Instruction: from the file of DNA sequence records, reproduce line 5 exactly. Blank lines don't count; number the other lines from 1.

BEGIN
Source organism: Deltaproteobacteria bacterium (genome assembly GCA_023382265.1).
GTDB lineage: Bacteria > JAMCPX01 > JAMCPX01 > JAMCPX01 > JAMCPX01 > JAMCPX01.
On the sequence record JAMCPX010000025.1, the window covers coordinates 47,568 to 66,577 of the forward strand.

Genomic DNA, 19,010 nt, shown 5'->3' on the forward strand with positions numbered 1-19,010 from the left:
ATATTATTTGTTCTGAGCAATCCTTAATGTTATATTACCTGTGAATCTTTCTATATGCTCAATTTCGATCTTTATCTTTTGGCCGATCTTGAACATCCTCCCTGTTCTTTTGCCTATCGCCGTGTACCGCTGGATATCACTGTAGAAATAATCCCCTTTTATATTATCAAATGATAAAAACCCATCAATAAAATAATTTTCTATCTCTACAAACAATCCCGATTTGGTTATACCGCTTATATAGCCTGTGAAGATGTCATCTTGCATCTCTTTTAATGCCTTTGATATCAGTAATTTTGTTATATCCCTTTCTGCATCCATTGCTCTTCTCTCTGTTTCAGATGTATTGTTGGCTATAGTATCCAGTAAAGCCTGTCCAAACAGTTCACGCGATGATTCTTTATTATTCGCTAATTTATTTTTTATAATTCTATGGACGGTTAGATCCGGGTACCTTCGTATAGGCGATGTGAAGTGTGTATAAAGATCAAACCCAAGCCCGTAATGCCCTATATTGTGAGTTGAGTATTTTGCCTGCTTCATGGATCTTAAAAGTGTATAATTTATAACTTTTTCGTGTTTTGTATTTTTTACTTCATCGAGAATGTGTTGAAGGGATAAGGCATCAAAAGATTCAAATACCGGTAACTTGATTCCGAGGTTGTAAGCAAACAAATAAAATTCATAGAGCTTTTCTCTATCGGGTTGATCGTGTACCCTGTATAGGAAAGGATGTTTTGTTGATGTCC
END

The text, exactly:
ATATTATTTGTTCTGAGCAATCCTTAATGTTATATTACCTGTGAATCTTTCTATATGCTCAATTTCGATCTTTATCTTTTGGCCGATCTTGAACATCCTCCCTGTTCTTTTGCCTATCGCCGTGTACCGCTGGATATCACTGTAGAAATAATCCCCTTTTATATTATCAAATGATAAAAACCCATCAATAAAATAATTTTCTATCTCTACAAACAATCCCGATTTGGTTATACCGCTTATATAGCCTGTGAAGATGTCATCTTGCATCTCTTTTAATGCCTTTGATATCAGTAATTTTGTTATATCCCTTTCTGCATCCATTGCTCTTCTCTCTGTTTCAGATGTATTGTTGGCTATAGTATCCAGTAAAGCCTGTCCAAACAGTTCACGCGATGATTCTTTATTATTCGCTAATTTATTTTTTATAATTCTATGGACGGTTAGATCCGGGTACCTTCGTATAGGCGATGTGAAGTGTGTATAAAGATCAAACCCAAGCCCGTAATGCCCTATATTGTGAGTTGAGTATTTTGCCTGCTTCATGGATCTTAAAAGTGTATAATTTATAACTTTTTCGTGTTTTGTATTTTTTACTTCATCGAGAATGTGTTGAAGGGATAAGGCATCAAAAGATTCAAATACCGGTAACTTGATTCCGAGGTTGTAAGCAAACAAATAAAATTCATAGAGCTTTTCTCTATCGGGTTGATCGTGTACCCTGTATAGGAAAGGATGTTTTGTTGATGTCC